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September 2018

The results are in: should you bring your pets to the office?

Written by Nicole Horne
Cleanliness and Hygiene

Over the past weeks there has been a lot of debate around whether pets should be allowed in the office and whether it’s a good idea or not to have pets in the workplace.

To summarise, the following were seen as points for having pets in the office:

  • Pets reduce stress levels and improve colleagues’ sense of well-being
  • Pets in the office allow a greater level of collaboration amongst employees, and thus also lead to an improved morale in the workplace
  • Increased productivity levels have been reported, as well as the ability to work longer hours since colleagues don’t have to rush home to their pets
  • Having office pets allows for more frequent breaks that in turn lead to better concentration levels
  • Employee retention increased as more than half of employees say they would be more likely to remain with a company if it had a pet-friendly policy. Having this policy in place also gives companies a competitive edge in attracting talent

On the opposite side of the fence, the below points were seen as reasons against pets coming to the office:

  • Some people experience allergic reactions in the presence of pets. Pets are also a trigger for asthma, which can also lead to employee absenteeism and in turn, a less productive workforce (see the how pets can be both for and against productivity in both cases?)
  • Risk of injury: if a pet is overly excited or frightened it might lead to accidents in the workplace, for which the company may be held liable.
  • Hygiene implications: if your pet has an ‘accident’ this poses a hygiene risk in the office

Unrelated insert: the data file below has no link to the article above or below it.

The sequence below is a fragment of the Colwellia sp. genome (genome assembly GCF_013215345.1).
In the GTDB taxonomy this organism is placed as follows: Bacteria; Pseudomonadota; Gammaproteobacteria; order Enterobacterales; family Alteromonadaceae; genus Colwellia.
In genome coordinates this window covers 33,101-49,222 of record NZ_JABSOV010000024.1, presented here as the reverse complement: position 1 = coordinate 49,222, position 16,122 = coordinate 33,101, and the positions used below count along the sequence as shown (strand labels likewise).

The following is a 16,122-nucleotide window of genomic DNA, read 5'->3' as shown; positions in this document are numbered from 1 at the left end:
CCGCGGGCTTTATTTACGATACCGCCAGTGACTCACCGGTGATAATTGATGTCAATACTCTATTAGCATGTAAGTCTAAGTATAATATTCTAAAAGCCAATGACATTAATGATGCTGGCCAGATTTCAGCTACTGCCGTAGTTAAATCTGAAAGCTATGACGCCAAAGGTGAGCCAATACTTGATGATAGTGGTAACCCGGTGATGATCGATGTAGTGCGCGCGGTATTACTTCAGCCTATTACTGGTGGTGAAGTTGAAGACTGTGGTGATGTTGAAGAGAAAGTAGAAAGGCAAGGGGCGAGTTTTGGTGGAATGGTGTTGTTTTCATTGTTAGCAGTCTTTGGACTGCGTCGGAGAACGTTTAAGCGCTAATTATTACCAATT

• Pets in the office could be a distraction, especially if they bark, or if coworkers want to play with them (especially puppies - who can resist them?!) 🐶
  • Pet health is another factor to consider: their need for exercise and bathroom breaks.

Yay or Nay for office pets?

On a poll we ran regarding office pets, 56% of people voted yay for pets in the office, while 44% voted against bringing pets to the workplace.

If you are considering bringing pets to the office, it is best to put in place an office pet policy to ensure that the best interests of both colleagues and pets are considered, and that everyone is kept healthy and happy.

The following ‘rules’ should be put in place for colleagues who wish to bring their pets to the office:

A designated ‘safe’ space should be available for office pets: a space where pets can roam around, play and have bathroom breaks. An outdoor area with shelter, or perhaps an indoor / outdoor space with a patio and garden could work well.  A “kindergarten for dogs” comes to mind and this makes me chuckle, as the idea is certainly entertaining - and a good one in my opinion!

Having a dedicated pet-safe area would ensure pets have a separate space whilst still being near their owners. This would also allow colleagues to take breaks from their desks, get some fresh air and spend some quality time with their furkids without being a distraction in the office, or posing health and hygiene risks inside the office.

Another consideration would be to ensure your pet is well socialised and gets along with others to prevent any negative reactions, as well as ensure that your pet’s inoculations are up to date.

In terms of pets and office hygiene - the following hygiene considerations would also assist in ensuring a healthy office environment:

  • Place hand hygiene stations in the office and around doggy-designated areas and remember to sanitise (or wash) your hands after coming into contact with your pet to prevent cross contamination.
  • Antibacterial fogging helps to eliminate disease-causing bacteria and ensures a clean space around the areas that pets frequent (be sure to this when pets are not present).
  • No one likes the odour of eu du pooch, so to combat this, Initial’s Premium Scenting units will ensure a pleasant smelling office. Did you know smell plays an important role in employee confidence and performance levels?

If the above boxes are checked, having pets in the office would appeal to both the yay and nay crowds.

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Nicole Horne

Nicole Horne

Nicole is a Digital Marketing Executive at Rentokil Initial Hygiene in Johannesburg. A self-proclaimed germaphobe, her love for hygienic environments and curiosity of all things “beneath the surface” fuels her enthusiasm for writing about the impact of germs in the workplace. She is passionate about creating awareness and sharing her knowledge on the impact of good hygiene practices. Follow Nicole on Twitter and LinkedIn for updates on the the good, the bad and the germy.

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